cheese

A Red velvet cheesecake is surrounded by Reese's Snickers at left, and Chocolate marble at Pacific Cheesecake Company on Friday, September 16, 2011. (Raul Roa/Staff Photographer)

I can see her now, looking like Joan from “Mad Men.” It’s 1967, and my mother is bent over the oven, carefully extracting the cheesecake meant for dinner guests. She removes it gingerly from its water bath and inspects the heavy disc for cracks, dark spots or sinkholes. It’s been a long, arduous process making that cheesecake, and she is satisfied.

These memories flew to mind as I tasted the classic cheesecake created by the experienced hands at Pacific Cheesecake Company. Operating out of a tiny storefront smack in the middle of the Hyundai dealership on the Brand Boulevard of Cars in Glendale, this efficient operation is the brainchild of the Freeman family.

Karen Freeman has been perfecting her cheesecake recipe for 30 years. Her three sons all pitch in to keep the business humming. The ever-hospitable Steven mans the front counter and is eager to hand out as many samples as visitors can eat. With more than 110 flavors on the menu and a dozen or so on the sample plate each day, you could be there a while.

I took an original 10-inch cheesecake ($45) to a backyard party. It was a hit. First of all, it was a beautiful thing to look upon, with a perfect shape and color and a pretty sprinkling of crumbs on top. Everyone agreed it was more cake-like than your average cheesecake, very much like my mother used to make. The texture managed to be light and dense at the same time, with a not-too-sweet flavor and the tang of sour cream in the rich top layer. I would have liked a thicker graham cracker crust with more tooth, and I was not pleased with the way the middle of the cake stuck to my serving knife on each slice. But overall, it was creamy and delicious.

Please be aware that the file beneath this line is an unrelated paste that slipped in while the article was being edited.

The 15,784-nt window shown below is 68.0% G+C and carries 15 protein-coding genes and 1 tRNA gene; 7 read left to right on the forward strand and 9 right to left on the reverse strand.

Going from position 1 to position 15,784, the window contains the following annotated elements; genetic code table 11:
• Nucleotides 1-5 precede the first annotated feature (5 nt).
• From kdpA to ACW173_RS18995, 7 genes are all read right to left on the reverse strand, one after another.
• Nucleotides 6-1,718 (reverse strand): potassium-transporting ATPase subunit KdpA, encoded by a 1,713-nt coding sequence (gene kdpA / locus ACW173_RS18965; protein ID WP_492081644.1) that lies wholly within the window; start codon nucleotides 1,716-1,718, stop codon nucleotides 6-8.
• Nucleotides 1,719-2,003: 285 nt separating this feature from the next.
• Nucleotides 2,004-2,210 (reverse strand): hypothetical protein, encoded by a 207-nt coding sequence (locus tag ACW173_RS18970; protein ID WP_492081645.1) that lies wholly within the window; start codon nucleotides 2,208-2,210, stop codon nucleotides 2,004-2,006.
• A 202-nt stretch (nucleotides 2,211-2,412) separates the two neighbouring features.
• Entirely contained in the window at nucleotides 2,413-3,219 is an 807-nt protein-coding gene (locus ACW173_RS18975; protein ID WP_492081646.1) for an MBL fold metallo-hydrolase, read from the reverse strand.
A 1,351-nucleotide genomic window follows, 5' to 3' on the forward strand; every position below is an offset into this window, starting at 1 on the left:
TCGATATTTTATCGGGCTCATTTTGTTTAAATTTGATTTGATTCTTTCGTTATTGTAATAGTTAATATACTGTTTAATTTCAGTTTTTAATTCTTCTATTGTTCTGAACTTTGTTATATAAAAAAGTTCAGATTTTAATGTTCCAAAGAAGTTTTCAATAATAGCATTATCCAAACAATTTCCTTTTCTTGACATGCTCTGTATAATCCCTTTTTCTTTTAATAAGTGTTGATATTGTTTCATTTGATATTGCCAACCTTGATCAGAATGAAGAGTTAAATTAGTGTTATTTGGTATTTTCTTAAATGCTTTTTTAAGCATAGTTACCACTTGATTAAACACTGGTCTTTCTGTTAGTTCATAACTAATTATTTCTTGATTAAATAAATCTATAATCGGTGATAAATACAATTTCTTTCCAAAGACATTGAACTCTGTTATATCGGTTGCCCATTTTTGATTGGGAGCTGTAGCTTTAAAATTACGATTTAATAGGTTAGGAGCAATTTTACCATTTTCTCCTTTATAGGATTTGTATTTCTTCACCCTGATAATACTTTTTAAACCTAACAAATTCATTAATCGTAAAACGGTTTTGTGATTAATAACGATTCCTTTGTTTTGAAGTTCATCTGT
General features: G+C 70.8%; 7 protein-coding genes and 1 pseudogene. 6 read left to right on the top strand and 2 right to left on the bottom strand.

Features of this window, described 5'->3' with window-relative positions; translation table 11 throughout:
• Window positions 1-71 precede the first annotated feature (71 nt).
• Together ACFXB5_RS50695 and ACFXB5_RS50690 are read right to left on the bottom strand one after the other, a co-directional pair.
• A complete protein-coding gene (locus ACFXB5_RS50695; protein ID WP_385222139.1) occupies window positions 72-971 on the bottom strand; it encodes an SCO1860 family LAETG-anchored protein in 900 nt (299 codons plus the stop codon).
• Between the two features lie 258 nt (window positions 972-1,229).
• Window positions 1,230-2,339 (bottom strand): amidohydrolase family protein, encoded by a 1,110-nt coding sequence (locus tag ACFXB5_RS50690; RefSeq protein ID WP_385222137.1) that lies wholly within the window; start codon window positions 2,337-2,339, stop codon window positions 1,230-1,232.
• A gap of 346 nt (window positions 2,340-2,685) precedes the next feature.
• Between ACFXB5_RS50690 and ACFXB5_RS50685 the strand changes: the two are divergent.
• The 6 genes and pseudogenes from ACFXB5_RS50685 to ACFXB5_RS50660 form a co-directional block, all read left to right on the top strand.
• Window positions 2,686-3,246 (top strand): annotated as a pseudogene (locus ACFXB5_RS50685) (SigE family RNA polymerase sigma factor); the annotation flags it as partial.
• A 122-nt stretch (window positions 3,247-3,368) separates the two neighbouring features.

Thanks to their convenient mini-cheesecakes ($2.50 each), my family and I had the grueling job of testing some of their other flavors. (I do it for you, dear readers!) They are not lying when they claim to use the finest ingredients. The chocolate in the chocolate raspberry is deep and dark, and the raspberry reduction swirled throughout is obviously homemade. The creme brulee has a delicate flavor and an authentic caramelized sugar topping. Then there’s the coconut mango rolled in toasted coconut with a vibrant mango puree on top. But I’m partial to the lemon basil with its fresh lemon juice and fragrant basil in a toasted almond crust, a wholly new taste sensation that really works.

Pacific Cheesecake Company doesn’t stop at sweet cheesecakes. They have a line of savory ones as well. Similar to a cream cheese torte with herbs and spices, you’d serve this with crackers as an appetizer. The Gorgonzola apricot wrapped in toasted walnuts (in lieu of graham cracker crumbs) is wonderful. A 4 1/2-inch cake ($10) is right for a small dinner party. The 10-inch wheel ($55) is for a big, catered affair.

Keep Pacific Cheesecake Company in mind for your next gathering. Perhaps the “Mad Men” season premiere.

LISA DUPUY has been reviewing area restaurants since 2008. She welcomes comments at LDupuy@aol.com.

Infobox

What: Pacific Cheesecake Company

Where: 413 S. Brand Blvd., Glendale

When: Monday to Wednesday 10 a.m to 5 p.m.; Thursday to Saturday 11 a.m. to 1 p.m.; Sunday noon to 5 p.m.

Prices: Mini-cheesecakes $2.50; medium and large cheesecakes $35 to $55

Contact: (818) 518-0709; www.pacificcheesecakecompany.com